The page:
Four phases of changing interaction in euro area sovereign bond markets are identified between January 2008 and June 2013. The initial period (January-October 2008) is followed by a general rise in pairwise correlation values between November 2008 and late 2009/early 2010. Interaction then declines up to early 2012. In autumn 2012, coinciding with the announcement of the OMT programme, there is evidence of a degree of re-engagement of bond markets with one another. Economic interpretations of these empirical results are offered. Policy implications are considered in the concluding section.


Measuring how the correlations between pairs of asset returns change over time is one means of assessing the interaction between different assets. An increase in correlation values would suggest a stronger relationship occuring while a decline, if substantial, would point to a decoupling of asset markets from one another. There is, however, a shortcoming of unconditional correlations in undertaking such analysis of financial data. It is that, during periods of financial crisis, increases in the volatility of asset returns will occur. One consequence of this is that unconditional correlations will be biased upwards.9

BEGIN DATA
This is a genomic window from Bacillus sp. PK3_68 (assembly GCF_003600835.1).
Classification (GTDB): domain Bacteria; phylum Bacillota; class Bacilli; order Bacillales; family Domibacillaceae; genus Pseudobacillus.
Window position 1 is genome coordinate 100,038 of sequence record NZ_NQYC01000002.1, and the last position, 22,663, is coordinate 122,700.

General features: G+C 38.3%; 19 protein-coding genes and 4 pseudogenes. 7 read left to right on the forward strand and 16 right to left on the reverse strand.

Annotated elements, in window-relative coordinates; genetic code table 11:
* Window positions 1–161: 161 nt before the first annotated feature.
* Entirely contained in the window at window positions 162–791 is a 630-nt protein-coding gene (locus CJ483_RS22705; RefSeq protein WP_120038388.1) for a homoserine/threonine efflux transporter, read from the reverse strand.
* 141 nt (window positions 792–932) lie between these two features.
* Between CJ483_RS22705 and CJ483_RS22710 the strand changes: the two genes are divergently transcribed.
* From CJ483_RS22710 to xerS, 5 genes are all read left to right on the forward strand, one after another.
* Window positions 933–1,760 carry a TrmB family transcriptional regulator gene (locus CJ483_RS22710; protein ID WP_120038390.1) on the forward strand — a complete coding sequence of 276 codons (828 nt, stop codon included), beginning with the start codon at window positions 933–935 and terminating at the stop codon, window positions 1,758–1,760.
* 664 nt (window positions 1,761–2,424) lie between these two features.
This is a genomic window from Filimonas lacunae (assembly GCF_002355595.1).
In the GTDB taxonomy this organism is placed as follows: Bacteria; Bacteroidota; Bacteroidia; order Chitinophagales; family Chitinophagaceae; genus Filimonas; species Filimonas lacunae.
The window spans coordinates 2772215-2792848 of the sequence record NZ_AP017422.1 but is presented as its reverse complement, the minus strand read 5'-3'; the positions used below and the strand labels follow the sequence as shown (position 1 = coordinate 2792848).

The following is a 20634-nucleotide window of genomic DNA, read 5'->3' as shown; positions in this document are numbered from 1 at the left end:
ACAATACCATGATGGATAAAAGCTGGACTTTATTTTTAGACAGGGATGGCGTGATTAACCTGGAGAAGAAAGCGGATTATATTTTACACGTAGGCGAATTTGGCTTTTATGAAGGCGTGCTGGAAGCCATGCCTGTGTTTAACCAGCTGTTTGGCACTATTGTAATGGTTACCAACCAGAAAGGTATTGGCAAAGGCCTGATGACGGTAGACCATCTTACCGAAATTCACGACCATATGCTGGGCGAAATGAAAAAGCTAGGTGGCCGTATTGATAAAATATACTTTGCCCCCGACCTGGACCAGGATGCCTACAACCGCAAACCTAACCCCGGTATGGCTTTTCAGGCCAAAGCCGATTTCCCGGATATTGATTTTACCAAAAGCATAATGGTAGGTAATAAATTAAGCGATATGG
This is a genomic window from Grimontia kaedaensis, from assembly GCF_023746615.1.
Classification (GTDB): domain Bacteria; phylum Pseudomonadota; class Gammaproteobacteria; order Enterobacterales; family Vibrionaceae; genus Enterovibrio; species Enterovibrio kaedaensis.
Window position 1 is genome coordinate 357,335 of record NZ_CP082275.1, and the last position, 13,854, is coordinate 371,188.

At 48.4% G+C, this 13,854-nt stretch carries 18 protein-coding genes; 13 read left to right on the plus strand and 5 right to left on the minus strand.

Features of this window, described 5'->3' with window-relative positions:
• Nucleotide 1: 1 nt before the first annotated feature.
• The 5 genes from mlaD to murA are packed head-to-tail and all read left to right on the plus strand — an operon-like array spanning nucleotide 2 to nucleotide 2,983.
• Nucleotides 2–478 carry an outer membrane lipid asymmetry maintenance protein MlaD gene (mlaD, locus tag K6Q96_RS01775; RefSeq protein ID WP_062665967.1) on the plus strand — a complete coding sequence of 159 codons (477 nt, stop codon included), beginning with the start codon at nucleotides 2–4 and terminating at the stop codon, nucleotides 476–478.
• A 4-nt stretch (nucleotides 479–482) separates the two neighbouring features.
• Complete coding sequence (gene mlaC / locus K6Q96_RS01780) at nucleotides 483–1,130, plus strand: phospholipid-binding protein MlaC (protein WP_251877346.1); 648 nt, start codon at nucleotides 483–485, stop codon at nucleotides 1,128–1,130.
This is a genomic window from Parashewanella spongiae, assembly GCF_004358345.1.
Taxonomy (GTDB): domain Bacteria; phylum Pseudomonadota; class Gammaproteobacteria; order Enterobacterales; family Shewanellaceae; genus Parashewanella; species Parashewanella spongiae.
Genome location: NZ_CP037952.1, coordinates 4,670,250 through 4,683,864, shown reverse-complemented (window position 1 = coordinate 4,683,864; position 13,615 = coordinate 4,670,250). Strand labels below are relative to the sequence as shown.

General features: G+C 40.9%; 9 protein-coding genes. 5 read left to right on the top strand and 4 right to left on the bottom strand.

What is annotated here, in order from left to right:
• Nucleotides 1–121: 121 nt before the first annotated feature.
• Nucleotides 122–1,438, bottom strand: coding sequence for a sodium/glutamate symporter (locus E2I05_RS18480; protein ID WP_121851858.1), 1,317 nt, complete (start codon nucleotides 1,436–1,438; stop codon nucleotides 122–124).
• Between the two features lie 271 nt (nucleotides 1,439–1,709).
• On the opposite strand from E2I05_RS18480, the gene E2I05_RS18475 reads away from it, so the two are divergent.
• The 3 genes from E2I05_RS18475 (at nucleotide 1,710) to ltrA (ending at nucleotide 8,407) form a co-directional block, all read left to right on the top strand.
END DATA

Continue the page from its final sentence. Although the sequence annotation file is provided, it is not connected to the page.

DCC-GARCH models are a means of addressing this difficulty.10 They account for the time-varying behaviour of data series (often financial data), with the estimated conditional correlations between variables being used as a basis for assessing how asset relationships respond to news and innovations. The DCC-GARCH approach is also computationally advantageous over other multivariate GARCH methodologies, such as VEC and BEKK, when more than two data series are being used in estimation, as is the case here.

Pesaran and Pesaran propose a t-DCC-GARCH methodology, assuming a multivariate t-distribution of innovations, to capture the fat-tailed nature of the distribution of asset returns.11 It provides devolatized returns computed as returns standardised by realised volatilities rather than by GARCH-type volatility estimates. It is utilised here as it presents valid representations of the data (as will be shown below) and allows structural changes in correlation values to be detected.